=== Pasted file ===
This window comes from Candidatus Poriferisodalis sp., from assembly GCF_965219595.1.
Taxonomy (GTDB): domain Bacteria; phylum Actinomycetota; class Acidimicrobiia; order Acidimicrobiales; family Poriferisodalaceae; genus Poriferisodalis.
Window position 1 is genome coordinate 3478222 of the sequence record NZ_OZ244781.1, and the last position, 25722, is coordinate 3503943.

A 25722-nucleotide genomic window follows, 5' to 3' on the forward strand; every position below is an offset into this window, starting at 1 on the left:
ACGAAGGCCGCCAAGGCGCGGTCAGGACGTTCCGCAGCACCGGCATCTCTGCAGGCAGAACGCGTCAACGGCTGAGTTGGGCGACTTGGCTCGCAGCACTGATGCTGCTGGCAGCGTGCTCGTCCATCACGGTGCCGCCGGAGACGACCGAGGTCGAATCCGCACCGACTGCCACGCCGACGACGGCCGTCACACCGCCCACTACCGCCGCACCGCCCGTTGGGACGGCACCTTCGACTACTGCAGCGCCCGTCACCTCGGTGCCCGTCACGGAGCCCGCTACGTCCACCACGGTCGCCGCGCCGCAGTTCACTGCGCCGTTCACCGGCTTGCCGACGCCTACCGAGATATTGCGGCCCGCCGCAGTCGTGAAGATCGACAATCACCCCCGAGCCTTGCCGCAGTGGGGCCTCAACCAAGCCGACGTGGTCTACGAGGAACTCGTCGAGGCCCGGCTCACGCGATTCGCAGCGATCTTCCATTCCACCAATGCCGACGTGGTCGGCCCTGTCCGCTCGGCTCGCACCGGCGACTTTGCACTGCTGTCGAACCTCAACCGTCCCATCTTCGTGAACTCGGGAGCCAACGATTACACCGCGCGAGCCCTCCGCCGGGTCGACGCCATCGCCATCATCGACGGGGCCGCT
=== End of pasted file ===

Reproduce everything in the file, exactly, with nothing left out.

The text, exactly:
This window comes from Candidatus Poriferisodalis sp., from assembly GCF_965219595.1.
Taxonomy (GTDB): domain Bacteria; phylum Actinomycetota; class Acidimicrobiia; order Acidimicrobiales; family Poriferisodalaceae; genus Poriferisodalis.
Window position 1 is genome coordinate 3478222 of the sequence record NZ_OZ244781.1, and the last position, 25722, is coordinate 3503943.

A 25722-nucleotide genomic window follows, 5' to 3' on the forward strand; every position below is an offset into this window, starting at 1 on the left:
ACGAAGGCCGCCAAGGCGCGGTCAGGACGTTCCGCAGCACCGGCATCTCTGCAGGCAGAACGCGTCAACGGCTGAGTTGGGCGACTTGGCTCGCAGCACTGATGCTGCTGGCAGCGTGCTCGTCCATCACGGTGCCGCCGGAGACGACCGAGGTCGAATCCGCACCGACTGCCACGCCGACGACGGCCGTCACACCGCCCACTACCGCCGCACCGCCCGTTGGGACGGCACCTTCGACTACTGCAGCGCCCGTCACCTCGGTGCCCGTCACGGAGCCCGCTACGTCCACCACGGTCGCCGCGCCGCAGTTCACTGCGCCGTTCACCGGCTTGCCGACGCCTACCGAGATATTGCGGCCCGCCGCAGTCGTGAAGATCGACAATCACCCCCGAGCCTTGCCGCAGTGGGGCCTCAACCAAGCCGACGTGGTCTACGAGGAACTCGTCGAGGCCCGGCTCACGCGATTCGCAGCGATCTTCCATTCCACCAATGCCGACGTGGTCGGCCCTGTCCGCTCGGCTCGCACCGGCGACTTTGCACTGCTGTCGAACCTCAACCGTCCCATCTTCGTGAACTCGGGAGCCAACGATTACACCGCGCGAGCCCTCCGCCGGGTCGACGCCATCGCCATCATCGACGGGGCCGCT